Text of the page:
Davis Peace and Diplomacy Initiative
for Peace: Ravi Shrivastav
IHP Resident 2014-2016, Nepal
Ravi Shrivastav is thousands of miles away from his homeland of Nepal, but being a resident of International House is making it possible for him to help the community where he lived prior to coming to Philadelphia in 2014.
In the summer of 2016, after graduating with a Master’s degree in Biomedical Science from Drexel University, the soft-spoken 27-year-old will implement a program to train Nepalese women in sewing, tailoring and handicraft works so they will possess new skills to earn income and support their families.
His program will be funded by a $10,000 Projects for Peace grant that was awarded to Ravi this year. Created in 2007 through the generosity of Kathryn W. Davis, an internationalist and philanthropist, Projects for Peace is a program that is open only to students living at International Houses around the world and to students at partner schools in the Davis United World College Program.
One of the most important goals of Projects for Peace is to encourage student initiative, innovation and entrepreneurship focused on conflict prevention, resolution or reconciliation. “My project will help women become stronger economically and more independent, which can help reduce conflicts and promote peace,” Ravi says. “I’ve always wanted to do something for my community, so this is a great opportunity to do that.”
The inspiration for his project, Stitch for Peace, came from his mother, who lives in Nepal. “She has worked in the community for many years and she recognized the need for a program that could teach women practical skills,” he explains.
According to Ravi, his project entails setting up a training center in the Rupandehi district of Nepal, purchasing sewing articles and equipment, and recruiting training staff and volunteers, followed by the launch of training programs. Nepalese women in local villages will be surveyed to identify interested participants. Then, as many as 60 women will be taught how to design, create, finish and make items ranging from handbags, scarves and neckties, to handicraft, dresses and Dhaki topi, a traditional Nepalese hat. Training is expected to commence in late July.
“After 30 days of training, the women will possess new skills that they can also share with their families and communities,” Ravi says. “The long-term goal is that this project will encourage women that have been trained to form their own cooperatives.”
Ravi emphasizes that the project is important because many women in the community are underprivileged and have lesser opportunities of involvement.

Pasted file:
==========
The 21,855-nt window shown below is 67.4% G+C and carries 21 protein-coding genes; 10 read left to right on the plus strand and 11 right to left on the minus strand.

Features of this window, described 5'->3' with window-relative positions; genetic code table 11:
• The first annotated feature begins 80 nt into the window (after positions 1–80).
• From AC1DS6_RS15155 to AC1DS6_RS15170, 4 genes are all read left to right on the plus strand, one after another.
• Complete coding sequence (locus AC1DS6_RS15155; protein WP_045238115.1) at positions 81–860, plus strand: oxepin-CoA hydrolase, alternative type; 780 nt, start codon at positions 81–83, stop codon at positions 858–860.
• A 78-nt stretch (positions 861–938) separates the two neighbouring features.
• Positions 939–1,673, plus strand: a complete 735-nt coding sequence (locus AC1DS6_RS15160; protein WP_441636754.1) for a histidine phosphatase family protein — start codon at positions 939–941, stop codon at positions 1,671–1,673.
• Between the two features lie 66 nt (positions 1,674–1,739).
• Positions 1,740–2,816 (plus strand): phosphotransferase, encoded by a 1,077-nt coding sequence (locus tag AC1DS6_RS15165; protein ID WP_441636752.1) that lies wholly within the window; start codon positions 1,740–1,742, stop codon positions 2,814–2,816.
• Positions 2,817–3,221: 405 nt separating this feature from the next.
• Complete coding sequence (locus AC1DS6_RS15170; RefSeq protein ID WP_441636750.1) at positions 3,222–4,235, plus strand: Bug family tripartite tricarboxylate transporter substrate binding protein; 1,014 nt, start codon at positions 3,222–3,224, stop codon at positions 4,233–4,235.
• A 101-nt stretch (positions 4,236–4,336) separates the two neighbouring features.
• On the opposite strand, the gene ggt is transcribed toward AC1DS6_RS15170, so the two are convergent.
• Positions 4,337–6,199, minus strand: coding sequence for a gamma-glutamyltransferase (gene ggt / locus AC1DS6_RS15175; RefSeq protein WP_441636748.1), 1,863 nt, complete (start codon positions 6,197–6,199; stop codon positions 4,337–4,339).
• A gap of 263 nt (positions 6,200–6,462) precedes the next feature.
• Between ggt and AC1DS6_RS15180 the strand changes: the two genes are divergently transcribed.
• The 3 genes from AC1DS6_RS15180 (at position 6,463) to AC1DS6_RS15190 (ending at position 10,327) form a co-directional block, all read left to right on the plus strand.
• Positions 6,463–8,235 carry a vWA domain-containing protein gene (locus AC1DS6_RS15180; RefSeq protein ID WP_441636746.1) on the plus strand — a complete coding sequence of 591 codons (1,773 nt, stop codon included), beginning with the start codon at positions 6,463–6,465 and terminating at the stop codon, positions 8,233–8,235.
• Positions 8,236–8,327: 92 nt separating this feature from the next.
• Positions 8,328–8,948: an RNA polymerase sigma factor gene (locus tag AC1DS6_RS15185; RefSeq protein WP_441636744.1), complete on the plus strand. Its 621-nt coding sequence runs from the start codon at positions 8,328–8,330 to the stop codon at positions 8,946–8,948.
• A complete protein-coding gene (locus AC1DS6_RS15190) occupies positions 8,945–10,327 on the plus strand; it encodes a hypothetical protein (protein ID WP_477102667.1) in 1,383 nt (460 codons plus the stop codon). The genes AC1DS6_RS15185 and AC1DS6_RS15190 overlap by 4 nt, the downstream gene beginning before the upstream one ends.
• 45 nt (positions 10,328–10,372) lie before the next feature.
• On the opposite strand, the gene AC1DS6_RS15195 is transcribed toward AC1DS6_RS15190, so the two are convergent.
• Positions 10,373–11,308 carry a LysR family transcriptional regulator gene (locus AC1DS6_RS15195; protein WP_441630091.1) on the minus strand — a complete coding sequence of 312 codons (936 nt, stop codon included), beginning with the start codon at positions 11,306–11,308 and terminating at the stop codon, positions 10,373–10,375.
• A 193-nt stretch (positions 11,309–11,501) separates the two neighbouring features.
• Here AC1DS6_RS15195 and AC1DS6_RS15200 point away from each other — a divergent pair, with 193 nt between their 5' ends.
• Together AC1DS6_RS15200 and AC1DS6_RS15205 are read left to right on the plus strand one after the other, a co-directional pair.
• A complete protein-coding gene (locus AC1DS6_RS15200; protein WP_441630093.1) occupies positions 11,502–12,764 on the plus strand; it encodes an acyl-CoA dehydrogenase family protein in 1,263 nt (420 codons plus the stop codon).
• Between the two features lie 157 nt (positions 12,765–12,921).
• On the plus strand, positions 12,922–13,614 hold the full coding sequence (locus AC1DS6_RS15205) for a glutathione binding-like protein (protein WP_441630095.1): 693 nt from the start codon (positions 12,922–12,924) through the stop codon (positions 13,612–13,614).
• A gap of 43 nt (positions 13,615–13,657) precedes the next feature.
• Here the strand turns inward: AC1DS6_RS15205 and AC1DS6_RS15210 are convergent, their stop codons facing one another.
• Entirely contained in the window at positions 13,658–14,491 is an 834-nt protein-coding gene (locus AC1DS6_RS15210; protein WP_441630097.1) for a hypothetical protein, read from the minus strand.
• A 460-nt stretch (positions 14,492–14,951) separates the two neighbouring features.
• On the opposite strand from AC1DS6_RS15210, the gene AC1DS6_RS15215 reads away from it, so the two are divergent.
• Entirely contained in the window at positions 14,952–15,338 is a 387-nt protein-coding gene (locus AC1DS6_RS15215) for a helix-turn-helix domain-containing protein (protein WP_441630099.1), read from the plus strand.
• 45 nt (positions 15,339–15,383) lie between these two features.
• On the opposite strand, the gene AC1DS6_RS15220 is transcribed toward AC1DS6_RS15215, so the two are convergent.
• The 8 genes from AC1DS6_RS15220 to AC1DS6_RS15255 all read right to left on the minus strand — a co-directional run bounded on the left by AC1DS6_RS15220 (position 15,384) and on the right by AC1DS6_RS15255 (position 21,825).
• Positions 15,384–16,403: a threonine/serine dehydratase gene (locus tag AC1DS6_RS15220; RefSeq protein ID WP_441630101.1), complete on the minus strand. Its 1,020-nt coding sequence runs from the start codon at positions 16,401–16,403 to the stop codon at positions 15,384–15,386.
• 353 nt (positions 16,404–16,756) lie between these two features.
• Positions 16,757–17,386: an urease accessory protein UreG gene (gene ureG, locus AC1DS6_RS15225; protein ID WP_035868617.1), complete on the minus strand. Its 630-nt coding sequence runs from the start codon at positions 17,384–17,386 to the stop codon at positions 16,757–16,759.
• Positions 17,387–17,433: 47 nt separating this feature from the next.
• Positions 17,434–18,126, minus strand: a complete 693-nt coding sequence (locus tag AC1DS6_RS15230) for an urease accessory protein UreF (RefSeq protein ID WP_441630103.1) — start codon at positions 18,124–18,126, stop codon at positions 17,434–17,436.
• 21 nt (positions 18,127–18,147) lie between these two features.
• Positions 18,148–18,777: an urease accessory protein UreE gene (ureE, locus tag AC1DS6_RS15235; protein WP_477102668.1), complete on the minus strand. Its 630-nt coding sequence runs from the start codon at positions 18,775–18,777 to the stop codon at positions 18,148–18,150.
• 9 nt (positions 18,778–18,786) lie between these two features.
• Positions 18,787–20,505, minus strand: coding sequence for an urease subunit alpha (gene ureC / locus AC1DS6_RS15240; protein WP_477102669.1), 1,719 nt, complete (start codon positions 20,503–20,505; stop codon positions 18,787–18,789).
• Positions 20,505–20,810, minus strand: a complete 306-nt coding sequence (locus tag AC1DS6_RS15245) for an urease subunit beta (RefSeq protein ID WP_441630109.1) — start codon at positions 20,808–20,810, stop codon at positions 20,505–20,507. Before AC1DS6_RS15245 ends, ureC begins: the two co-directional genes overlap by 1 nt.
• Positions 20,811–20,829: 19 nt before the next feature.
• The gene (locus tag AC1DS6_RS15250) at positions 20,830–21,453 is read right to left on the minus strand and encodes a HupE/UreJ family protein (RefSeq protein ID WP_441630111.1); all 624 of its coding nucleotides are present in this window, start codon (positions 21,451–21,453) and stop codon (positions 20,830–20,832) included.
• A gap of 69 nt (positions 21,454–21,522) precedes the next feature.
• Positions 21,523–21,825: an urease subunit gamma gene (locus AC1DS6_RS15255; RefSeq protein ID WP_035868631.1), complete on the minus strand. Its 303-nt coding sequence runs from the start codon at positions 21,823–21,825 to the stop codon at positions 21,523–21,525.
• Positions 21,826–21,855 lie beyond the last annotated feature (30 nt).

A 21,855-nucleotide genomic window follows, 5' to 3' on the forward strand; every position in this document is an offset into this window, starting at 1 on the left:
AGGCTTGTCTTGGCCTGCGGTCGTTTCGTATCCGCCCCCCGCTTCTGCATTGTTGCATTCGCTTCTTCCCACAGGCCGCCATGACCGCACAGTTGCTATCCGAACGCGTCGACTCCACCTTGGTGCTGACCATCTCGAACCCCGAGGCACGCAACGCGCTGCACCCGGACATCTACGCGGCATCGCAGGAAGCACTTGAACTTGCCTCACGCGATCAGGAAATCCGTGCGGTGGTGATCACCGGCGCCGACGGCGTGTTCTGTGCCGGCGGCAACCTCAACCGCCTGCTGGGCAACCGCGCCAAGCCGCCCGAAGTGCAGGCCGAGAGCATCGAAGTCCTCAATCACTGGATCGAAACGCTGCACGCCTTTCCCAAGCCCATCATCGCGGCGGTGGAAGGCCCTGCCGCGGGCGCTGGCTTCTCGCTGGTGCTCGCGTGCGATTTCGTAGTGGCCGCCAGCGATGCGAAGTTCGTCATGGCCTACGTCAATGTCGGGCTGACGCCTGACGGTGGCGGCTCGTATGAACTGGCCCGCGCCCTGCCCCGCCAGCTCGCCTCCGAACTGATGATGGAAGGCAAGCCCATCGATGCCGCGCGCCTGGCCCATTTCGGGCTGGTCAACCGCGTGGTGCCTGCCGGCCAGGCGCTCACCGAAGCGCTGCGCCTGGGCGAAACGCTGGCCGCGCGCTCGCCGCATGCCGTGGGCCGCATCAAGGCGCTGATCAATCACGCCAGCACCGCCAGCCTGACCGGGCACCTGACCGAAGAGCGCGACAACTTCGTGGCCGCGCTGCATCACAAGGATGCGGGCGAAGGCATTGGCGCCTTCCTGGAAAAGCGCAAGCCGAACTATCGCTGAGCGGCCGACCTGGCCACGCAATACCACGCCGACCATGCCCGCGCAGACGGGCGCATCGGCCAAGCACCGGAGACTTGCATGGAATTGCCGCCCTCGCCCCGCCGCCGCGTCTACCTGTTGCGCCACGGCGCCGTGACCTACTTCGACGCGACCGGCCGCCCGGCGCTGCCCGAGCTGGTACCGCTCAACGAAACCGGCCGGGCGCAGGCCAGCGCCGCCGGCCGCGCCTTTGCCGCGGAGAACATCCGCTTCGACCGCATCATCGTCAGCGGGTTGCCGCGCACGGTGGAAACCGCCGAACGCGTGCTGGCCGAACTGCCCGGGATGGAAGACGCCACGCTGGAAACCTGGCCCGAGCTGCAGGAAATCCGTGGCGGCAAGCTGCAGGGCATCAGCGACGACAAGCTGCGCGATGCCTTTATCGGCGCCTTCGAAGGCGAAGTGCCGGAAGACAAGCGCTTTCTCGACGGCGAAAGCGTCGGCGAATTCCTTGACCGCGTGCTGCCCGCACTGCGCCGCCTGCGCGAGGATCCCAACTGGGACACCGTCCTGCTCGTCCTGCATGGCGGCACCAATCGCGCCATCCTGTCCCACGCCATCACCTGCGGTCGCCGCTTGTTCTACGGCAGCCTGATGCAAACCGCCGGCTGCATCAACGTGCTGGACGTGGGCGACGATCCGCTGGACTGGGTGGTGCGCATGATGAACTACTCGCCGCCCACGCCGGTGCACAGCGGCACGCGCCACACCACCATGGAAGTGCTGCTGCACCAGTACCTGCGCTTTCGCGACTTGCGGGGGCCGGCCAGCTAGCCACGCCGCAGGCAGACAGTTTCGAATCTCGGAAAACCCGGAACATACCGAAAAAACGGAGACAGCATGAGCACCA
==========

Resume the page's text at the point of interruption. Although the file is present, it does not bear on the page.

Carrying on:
Becoming a Projects for Peace recipient is an honor that surprised Ravi, who submitted his proposal in January 2016 with support from Glenn Martin, Chief Operating Officer at International House Philadelphia.
Kathryn W. Davis and her husband, Ambassador Shelby Cullom Davis, both lived at International House New York in 1929-30 while attending Columbia University. Mrs. Davis died in 2013 at 106 years of age, but her legacy lives on through Projects for Peace and through grant recipients like Ravi.
As he prepares to leave International House to pursue a career in Biomedical Science. Ravi says that living here has been an unforgettable experience.
“When I came to Philadelphia in 2014, I had never seen such skylines, and everything was technologically advanced; it is very different from Nepal,” Ravi admits. “I’m not as shy as I was then because I have interacted with people from all over the world in this multicultural environment, and I’ve made new friends.”
ABOUT PROJECTS FOR PEACE
In 2012, International House New York alumna Kathryn W. Davis made a generous grant to support the Davis Peace and Diplomacy Initiative with the goal of empowering young future leaders, such as the resident-members of International Houses around the world, to find new ways to advance world peace. The funding for this initiative provides both scholarship grants for residents and programming for the International House community.
Scholarship grants of up to $10,000 each will be awarded to 8-10 applicants residing at an International House who come from countries experiencing conflict, emerging from conflict, or not directly affected by conflict, but who have a demonstrated interest in peace-building and/or a diplomatic career path. Recipients are expected to make a significant programmatic contribution through the duration of the grant. New and returning residents are considered.
International House Philadelphia is proud to participate in the Davis Peace and Diplomacy Initiative, and encourages residents of IHP to apply. Applications are submitted annually in January.
Interested in learning more? Read about IHP's other recent Davis Projects for Peace grant recipients.
Saif Al Saudi, 2015
Gabrielle Mnkande, 2014
Teresa Brugarolas, 2012